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Thread: Make Your Own Large Rawhide Mallet

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    Supporting Member Downeast Thunder's Avatar
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    Downeast Thunder's Tools

    Make Your Own Large Rawhide Mallet

    Make Your Own Large Rawhide Mallet-100_1208.jpg

    Inspired by Roy at Christ Centered Ironworks on Youtube, I decided to make my own large rawhide mallet to achieve better finish results on some of my steel work. At first, I thought I’d simply buy one. I was somewhat dismayed though, after searching online for large rawhide mallets and discovered there were few to choose from, and prices started at over $60.00 (U.S.) plus shipping.

    I searched the internet for rawhide materials, and discovered they were certainly available, but at prices and quantities that were more than I wanted or needed. An idea occurred to me that I could possibly use one of those large rawhide “bones” for big dogs, found in pet stores. I figured there would be just enough material to make the mallet I wanted. All I had to do was soak it in water until it softened up and became pliable. The “bone” could then be untied and I could reform it into the shape of a mallet head.

    This video shows you what I did and how I did it. This is a project that is easy to take on and does not require any specialized tools or equipment. You will see me using a wood lathe to make a handle, but you can buy handles at reasonable prices almost anywhere. You can even use a 1” or 1-1/4” diameter wood dowel for a handle if necessary. A little wood glue, and a couple of screws are the only other materials required to complete the project.

    You may have noticed my branding iron if you've already watched the video. If you're interested in making a similar type for yourself, here is the link to my video on how I made mine:


    If you’d like to hear what Roy at Christ Centered Ironworks has to say about his rawhide mallet, here is a link to one of his videos on the subject:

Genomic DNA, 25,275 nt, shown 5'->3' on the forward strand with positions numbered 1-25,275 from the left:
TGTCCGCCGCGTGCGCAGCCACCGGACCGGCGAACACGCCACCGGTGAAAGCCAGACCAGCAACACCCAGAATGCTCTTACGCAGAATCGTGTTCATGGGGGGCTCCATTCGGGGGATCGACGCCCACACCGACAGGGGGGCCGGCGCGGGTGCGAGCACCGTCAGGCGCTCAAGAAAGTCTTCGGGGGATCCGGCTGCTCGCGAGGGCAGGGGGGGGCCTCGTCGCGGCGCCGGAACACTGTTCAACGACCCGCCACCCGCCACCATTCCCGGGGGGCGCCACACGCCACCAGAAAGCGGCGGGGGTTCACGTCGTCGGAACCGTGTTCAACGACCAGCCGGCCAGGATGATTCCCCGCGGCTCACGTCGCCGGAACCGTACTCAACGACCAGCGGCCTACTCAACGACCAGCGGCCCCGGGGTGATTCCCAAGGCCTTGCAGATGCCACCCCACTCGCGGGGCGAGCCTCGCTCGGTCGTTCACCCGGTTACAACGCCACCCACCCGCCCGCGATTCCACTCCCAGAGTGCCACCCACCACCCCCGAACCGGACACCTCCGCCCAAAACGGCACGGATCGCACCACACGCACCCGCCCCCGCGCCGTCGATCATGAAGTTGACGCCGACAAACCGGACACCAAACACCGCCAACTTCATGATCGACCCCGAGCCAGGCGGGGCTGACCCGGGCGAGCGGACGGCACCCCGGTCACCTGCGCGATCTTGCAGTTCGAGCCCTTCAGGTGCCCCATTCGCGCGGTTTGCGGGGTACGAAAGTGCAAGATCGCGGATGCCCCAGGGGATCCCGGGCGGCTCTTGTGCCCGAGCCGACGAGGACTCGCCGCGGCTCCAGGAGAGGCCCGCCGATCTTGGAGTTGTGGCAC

Here's the video about how to make your own large rawhide mallet:

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    Seedtick (01-25-2018)

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    Supporting Member Frank S's Avatar
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    Frank S's Tools
    A rawhide chew toy re-purposed into a useful tool what a great source for materials
    Never try to tell me it can't be done
    When I have to paint I use http://kbs.justoldtrucks.com/

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    Downeast Thunder (01-24-2018)

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    Supporting Member Downeast Thunder's Avatar
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    Downeast Thunder's Tools
    Thanks for your comment, Frank S.
    Downeast Thunder Creations
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    wizard69's Tools
    Pretty neat. The rawhide bone is a great idea, as you note these hammers are very expensive so alternatives are always welcomed.

    I must ask how is it holding up? When watching the video I was thinking to my self that it might help to soak the hide in glue just before wrapping it up. The question is would it help or hurt.